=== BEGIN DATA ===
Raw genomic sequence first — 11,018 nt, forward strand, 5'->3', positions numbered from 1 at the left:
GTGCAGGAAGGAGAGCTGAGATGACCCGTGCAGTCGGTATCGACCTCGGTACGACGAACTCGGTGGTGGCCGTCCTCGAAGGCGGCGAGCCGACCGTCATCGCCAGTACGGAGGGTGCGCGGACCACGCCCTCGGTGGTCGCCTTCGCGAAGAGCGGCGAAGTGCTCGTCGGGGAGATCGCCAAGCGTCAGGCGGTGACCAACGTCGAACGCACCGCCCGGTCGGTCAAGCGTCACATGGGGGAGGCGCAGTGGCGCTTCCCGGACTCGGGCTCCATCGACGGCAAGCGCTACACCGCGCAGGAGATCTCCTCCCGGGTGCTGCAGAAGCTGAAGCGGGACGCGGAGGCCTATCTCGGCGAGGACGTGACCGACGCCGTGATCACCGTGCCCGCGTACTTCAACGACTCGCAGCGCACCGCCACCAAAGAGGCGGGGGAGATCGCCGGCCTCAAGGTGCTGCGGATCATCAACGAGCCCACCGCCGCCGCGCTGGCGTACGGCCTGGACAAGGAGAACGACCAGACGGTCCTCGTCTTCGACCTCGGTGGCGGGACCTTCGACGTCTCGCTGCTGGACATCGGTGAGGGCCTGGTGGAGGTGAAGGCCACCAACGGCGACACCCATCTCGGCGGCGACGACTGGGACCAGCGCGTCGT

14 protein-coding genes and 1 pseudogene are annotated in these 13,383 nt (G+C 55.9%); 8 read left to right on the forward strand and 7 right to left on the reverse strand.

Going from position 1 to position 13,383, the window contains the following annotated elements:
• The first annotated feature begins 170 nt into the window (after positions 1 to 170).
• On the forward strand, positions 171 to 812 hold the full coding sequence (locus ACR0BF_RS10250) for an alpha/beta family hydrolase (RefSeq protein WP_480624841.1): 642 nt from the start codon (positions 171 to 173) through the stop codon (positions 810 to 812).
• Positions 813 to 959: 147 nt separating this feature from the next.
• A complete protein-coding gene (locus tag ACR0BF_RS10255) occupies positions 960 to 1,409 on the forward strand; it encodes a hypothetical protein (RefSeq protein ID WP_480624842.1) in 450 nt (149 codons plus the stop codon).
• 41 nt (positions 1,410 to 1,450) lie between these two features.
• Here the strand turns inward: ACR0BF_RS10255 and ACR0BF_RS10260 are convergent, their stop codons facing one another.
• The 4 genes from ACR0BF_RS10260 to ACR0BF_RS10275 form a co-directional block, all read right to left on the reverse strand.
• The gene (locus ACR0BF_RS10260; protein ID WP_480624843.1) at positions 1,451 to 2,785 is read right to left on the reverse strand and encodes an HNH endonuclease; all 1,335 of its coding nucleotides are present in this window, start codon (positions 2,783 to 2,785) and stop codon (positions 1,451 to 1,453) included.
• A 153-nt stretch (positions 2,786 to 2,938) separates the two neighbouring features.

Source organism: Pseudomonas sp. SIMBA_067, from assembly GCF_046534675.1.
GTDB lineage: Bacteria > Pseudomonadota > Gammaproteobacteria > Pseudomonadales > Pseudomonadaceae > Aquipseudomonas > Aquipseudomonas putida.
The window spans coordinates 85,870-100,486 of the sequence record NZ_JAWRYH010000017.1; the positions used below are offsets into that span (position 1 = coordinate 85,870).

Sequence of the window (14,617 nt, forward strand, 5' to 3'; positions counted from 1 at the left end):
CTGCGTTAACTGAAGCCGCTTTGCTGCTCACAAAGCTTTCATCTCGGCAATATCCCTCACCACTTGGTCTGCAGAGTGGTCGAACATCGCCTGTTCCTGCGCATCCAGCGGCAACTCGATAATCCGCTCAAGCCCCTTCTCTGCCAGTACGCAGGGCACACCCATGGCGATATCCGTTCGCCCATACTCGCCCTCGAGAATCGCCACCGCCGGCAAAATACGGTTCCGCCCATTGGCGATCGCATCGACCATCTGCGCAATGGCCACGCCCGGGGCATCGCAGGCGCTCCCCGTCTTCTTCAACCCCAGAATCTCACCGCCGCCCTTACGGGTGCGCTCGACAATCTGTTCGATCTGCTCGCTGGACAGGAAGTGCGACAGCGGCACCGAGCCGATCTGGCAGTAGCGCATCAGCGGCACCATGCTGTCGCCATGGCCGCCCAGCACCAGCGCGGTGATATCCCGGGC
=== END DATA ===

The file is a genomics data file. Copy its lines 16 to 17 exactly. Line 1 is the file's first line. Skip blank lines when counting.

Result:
The window spans coordinates 85,870-100,486 of the sequence record NZ_JAWRYH010000017.1; the positions used below are offsets into that span (position 1 = coordinate 85,870).

Sequence of the window (14,617 nt, forward strand, 5' to 3'; positions counted from 1 at the left end):